Sociocultural and Historical Contexts of African American English
Sonja L. Lanehart
John Benjamins Publishing, 2001 - Language Arts & Disciplines - 371 pages
This volume, based on presentations at a 1998 state of the art conference at the University of Georgia, critically examines African American English (AAE) socially, culturally, historically, and educationally. It explores the relationship between AAE and other varieties of English (namely Southern White Vernaculars, Gullah, and Caribbean English creoles), language use in the African American community (e.g., Hip Hop, women's language, and directness), and application of our knowledge about AAE to issues in education (e.g., improving overall academic success). To its credit (since most books avoid the issue), the volume also seeks to define the term 'AAE' and challenge researchers to address the complexity of defining a language and its speakers. The volume collectively tries to help readers better understand language use in the African American community and how that understanding benefits all who value language variation and the knowledge such study brings to our society.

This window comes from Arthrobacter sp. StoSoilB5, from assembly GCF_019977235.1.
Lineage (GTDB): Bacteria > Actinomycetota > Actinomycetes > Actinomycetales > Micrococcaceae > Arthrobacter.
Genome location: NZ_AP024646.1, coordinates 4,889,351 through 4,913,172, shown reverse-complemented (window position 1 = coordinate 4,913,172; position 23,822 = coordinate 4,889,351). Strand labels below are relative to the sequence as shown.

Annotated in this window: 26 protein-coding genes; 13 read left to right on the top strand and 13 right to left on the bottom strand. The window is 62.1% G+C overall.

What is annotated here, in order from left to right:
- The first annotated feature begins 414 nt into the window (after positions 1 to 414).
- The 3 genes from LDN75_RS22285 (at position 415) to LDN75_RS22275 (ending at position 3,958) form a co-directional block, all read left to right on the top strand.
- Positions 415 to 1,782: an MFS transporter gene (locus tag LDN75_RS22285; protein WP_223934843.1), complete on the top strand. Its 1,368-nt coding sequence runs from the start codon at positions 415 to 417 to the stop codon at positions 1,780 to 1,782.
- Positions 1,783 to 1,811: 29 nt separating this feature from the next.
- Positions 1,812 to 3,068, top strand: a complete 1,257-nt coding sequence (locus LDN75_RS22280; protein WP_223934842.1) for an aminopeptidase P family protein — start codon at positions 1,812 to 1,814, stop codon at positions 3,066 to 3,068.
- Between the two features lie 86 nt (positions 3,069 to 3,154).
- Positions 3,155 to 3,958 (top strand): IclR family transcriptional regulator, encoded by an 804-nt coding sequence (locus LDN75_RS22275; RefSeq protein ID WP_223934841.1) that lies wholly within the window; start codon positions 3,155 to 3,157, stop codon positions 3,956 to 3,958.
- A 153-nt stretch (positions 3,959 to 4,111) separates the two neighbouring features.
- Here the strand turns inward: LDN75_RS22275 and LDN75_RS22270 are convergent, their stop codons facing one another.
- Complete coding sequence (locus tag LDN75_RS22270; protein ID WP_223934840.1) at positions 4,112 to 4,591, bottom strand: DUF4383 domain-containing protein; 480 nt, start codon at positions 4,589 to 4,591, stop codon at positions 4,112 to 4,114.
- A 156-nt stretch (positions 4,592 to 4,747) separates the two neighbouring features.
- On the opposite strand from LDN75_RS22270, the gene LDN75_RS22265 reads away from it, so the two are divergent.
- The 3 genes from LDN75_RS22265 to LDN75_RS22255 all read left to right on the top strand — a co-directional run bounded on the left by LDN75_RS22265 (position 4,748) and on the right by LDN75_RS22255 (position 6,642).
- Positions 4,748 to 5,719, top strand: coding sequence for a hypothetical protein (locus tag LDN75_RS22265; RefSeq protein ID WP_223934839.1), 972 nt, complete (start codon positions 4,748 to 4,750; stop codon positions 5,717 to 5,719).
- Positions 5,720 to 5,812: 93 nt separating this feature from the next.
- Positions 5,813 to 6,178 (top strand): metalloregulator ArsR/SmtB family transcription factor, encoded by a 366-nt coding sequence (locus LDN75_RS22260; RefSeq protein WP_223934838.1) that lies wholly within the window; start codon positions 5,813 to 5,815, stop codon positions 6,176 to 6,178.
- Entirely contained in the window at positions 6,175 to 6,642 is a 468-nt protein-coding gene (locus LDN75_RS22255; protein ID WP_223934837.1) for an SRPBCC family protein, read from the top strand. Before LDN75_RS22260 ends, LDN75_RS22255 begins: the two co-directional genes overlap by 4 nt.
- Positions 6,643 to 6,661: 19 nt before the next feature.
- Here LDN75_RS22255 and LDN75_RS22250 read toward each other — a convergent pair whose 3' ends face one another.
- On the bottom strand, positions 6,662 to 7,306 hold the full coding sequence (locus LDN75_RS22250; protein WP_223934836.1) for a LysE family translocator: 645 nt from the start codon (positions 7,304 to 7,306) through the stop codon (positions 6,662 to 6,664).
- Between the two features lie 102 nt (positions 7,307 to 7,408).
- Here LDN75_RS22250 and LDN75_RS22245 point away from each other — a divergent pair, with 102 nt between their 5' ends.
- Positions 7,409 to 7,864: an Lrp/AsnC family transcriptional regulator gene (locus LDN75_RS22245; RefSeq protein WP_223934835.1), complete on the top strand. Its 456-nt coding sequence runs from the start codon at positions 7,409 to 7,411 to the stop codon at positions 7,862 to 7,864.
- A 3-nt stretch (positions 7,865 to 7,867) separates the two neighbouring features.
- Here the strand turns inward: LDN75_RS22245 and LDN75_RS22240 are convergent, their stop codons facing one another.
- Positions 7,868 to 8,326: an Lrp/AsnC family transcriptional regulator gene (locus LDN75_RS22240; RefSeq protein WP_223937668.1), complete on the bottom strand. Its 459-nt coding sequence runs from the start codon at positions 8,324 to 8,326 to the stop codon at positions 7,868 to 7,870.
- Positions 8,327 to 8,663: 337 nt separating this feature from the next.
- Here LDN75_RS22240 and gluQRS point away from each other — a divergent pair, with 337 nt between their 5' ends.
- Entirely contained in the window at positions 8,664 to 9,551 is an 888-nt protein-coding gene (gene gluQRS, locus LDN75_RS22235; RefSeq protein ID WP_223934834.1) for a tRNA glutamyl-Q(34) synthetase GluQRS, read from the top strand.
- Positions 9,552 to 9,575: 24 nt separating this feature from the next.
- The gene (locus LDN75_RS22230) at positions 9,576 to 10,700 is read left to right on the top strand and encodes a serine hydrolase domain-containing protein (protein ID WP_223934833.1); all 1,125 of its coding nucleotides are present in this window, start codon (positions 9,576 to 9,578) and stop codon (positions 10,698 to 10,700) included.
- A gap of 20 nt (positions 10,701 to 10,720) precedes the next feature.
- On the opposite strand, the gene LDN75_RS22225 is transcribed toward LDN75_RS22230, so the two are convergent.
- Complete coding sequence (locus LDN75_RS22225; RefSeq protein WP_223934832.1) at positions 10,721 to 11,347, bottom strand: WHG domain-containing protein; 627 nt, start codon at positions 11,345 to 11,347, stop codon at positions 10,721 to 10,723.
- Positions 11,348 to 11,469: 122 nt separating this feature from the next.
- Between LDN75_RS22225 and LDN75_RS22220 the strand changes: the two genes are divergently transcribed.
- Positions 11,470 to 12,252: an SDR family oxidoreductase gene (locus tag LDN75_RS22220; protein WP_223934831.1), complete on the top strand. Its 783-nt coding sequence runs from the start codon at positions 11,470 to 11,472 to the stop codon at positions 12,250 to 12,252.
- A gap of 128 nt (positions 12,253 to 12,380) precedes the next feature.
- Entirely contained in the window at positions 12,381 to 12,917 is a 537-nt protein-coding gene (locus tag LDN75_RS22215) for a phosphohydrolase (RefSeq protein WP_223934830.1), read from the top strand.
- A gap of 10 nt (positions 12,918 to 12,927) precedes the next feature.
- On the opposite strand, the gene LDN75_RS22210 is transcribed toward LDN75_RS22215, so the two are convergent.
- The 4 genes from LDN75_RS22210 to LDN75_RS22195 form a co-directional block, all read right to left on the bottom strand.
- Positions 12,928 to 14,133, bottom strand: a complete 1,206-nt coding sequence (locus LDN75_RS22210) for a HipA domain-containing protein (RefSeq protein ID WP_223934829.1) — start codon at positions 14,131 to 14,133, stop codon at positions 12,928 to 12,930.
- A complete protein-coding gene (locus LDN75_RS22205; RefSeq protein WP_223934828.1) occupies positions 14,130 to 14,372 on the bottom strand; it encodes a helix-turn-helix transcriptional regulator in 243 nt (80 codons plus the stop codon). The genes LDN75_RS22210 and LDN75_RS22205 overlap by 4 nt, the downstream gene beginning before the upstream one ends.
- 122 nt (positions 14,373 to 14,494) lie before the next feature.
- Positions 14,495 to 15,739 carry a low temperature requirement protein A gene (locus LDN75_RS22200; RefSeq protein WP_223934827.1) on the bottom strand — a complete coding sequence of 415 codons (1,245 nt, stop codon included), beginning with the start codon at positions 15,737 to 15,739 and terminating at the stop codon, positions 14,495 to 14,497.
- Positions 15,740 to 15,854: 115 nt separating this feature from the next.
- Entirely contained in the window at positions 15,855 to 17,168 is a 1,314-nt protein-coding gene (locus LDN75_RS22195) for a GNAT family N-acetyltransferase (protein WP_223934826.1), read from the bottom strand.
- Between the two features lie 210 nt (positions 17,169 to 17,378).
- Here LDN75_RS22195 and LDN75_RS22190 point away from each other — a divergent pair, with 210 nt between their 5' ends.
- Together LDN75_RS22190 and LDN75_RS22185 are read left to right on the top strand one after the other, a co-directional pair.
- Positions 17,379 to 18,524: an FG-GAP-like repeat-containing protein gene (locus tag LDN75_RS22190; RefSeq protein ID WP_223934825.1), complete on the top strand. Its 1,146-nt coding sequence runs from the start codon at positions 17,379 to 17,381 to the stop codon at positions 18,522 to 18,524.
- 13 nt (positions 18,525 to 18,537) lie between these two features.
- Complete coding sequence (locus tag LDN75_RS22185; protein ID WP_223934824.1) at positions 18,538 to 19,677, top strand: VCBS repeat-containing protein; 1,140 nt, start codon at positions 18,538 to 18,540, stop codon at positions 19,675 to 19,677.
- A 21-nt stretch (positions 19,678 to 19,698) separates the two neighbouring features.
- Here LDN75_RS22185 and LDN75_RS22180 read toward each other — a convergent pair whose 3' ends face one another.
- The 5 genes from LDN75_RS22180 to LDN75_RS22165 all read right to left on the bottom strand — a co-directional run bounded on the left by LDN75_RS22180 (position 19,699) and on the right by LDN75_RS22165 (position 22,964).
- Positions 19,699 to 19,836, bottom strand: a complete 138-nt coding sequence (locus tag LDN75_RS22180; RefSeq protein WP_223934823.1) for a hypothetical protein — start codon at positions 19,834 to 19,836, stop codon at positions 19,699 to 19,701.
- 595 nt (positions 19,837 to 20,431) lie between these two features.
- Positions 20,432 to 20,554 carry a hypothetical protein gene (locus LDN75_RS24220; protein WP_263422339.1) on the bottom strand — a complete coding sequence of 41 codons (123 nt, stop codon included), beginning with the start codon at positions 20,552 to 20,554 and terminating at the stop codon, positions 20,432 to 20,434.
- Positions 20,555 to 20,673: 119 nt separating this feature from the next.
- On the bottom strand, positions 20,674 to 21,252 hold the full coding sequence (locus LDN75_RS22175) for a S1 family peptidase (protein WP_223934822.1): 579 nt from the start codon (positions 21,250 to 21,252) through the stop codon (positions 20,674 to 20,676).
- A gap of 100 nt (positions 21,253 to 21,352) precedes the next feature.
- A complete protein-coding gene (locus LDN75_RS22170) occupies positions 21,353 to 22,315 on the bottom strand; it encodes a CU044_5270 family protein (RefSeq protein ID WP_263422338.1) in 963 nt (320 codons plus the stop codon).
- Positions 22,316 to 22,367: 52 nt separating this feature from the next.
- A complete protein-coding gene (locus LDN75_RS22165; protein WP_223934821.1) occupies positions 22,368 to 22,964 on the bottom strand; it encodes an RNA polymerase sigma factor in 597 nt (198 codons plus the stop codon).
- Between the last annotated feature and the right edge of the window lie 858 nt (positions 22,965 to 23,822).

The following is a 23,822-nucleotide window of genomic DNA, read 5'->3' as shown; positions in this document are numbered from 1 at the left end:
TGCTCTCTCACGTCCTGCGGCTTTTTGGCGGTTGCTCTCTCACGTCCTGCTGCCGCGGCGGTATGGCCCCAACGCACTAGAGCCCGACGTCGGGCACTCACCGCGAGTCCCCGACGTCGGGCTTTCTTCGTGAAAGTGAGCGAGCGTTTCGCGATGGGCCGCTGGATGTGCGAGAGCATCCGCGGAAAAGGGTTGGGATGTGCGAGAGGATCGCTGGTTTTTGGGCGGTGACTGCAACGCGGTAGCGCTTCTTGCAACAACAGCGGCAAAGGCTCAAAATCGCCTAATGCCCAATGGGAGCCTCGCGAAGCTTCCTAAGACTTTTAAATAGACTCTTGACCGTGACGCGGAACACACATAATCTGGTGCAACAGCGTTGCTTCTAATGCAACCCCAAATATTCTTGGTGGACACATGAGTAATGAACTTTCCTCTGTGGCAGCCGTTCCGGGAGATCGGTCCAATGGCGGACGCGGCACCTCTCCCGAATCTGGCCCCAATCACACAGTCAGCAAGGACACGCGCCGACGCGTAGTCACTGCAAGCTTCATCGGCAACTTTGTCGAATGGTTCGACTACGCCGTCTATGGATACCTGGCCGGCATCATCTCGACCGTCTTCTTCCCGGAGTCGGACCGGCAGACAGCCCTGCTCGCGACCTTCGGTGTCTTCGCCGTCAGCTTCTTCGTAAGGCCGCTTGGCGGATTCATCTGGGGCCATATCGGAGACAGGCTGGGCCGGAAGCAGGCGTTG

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What is African American English?
The relationship between African American Vernacular English
The relationship between the evolution
New evidence on 19thcentury
Language Use in the African American Community
Grammar and language ideology
Talking that talk
AAE speakers AAVE and SWVE AAWL Aceyalone Afri African Ameri African American children African American community African American English African American speech African American students African American Vernacular African American women ain't American Vernacular English artists basilectal behavior Black English call-and-response classroom clusters code-switching consonant context copula absence creole Creole Languages Cukor-Avila cultural dialect discourse EBE McR Ebonics educational Etter-Lewis European American example Fasold Flipper grammatical features Gullah Guy Bailey had+past Hip Hop Hip Hop culture historical issues Jamaican Creole Jay-Z John Baugh KRS-One Labov language variety marker meaning Mesolect Mufwene norms patterns phonological plural pronoun reading recordings relationship Rickford shout shout'n slaves Smitherman social sociohistorical sociolinguistic South Southern speak Springville structures teacher Texas tion urban variation varieties of English verb verbal volume vowel waitress White vernaculars Wolfram words zero zero copula